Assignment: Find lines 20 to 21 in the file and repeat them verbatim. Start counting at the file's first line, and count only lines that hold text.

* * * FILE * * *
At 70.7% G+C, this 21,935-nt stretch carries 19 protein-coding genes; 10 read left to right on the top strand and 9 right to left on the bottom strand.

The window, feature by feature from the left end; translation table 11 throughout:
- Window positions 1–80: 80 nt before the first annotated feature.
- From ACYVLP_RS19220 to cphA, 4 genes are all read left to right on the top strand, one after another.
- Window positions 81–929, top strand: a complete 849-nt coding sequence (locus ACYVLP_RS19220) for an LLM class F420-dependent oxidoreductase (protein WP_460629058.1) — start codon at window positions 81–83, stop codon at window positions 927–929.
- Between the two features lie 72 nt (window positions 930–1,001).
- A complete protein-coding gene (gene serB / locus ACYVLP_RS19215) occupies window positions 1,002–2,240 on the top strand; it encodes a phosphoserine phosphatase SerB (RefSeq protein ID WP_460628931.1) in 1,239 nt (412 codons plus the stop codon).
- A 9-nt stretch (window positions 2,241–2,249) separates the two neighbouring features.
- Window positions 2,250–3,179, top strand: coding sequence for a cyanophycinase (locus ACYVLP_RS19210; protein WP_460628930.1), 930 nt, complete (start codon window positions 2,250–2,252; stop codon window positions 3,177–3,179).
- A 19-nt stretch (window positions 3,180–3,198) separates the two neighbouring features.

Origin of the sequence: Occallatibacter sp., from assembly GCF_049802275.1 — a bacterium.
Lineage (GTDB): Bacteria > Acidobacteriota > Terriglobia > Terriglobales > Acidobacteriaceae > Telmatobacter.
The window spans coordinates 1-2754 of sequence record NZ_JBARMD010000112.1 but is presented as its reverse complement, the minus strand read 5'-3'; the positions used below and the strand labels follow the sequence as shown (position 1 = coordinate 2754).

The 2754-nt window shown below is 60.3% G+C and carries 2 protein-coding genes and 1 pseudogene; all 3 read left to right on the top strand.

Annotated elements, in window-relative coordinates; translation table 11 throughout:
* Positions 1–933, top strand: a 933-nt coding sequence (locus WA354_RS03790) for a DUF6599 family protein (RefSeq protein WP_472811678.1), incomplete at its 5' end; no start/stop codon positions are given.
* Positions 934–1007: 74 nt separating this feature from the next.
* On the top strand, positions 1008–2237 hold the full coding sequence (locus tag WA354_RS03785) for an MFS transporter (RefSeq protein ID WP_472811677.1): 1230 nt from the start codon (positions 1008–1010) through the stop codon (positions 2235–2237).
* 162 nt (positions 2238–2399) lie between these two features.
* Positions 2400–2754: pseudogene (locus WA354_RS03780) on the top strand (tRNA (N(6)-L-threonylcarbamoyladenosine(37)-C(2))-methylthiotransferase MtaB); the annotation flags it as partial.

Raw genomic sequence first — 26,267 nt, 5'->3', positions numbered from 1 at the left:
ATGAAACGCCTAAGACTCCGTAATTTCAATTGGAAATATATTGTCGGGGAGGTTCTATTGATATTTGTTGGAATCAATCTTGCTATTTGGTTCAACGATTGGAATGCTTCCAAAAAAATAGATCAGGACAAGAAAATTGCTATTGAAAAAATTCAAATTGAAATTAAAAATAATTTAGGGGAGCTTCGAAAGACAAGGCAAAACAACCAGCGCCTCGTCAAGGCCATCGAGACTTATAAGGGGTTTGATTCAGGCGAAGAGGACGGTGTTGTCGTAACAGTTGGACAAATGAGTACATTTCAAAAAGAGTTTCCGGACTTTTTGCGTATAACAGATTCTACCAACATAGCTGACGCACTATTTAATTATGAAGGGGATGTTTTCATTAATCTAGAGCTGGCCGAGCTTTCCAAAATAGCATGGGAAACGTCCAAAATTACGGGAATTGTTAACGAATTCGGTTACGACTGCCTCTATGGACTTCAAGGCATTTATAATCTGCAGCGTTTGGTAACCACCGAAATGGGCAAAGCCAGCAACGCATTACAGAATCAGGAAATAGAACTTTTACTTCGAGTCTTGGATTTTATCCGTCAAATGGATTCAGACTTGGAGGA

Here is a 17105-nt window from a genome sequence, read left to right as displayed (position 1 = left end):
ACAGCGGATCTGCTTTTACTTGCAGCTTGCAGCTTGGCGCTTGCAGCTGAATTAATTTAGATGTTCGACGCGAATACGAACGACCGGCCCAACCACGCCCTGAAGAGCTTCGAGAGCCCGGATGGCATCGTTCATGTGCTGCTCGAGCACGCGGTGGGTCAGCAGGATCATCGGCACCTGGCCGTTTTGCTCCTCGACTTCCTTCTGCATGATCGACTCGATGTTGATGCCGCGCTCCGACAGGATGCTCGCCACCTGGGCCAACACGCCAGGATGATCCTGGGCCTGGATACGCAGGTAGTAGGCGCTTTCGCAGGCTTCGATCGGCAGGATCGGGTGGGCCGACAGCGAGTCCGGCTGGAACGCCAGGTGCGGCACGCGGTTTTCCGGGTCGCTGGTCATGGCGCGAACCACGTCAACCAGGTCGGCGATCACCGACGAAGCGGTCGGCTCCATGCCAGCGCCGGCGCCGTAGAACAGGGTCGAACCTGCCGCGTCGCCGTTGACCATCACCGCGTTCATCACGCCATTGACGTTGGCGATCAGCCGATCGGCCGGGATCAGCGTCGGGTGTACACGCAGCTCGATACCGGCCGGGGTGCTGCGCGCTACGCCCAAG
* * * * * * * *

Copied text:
* Positions 2400–2754: pseudogene (locus WA354_RS03780) on the top strand (tRNA (N(6)-L-threonylcarbamoyladenosine(37)-C(2))-methylthiotransferase MtaB); the annotation flags it as partial.

Raw genomic sequence first — 26,267 nt, 5'->3', positions numbered from 1 at the left: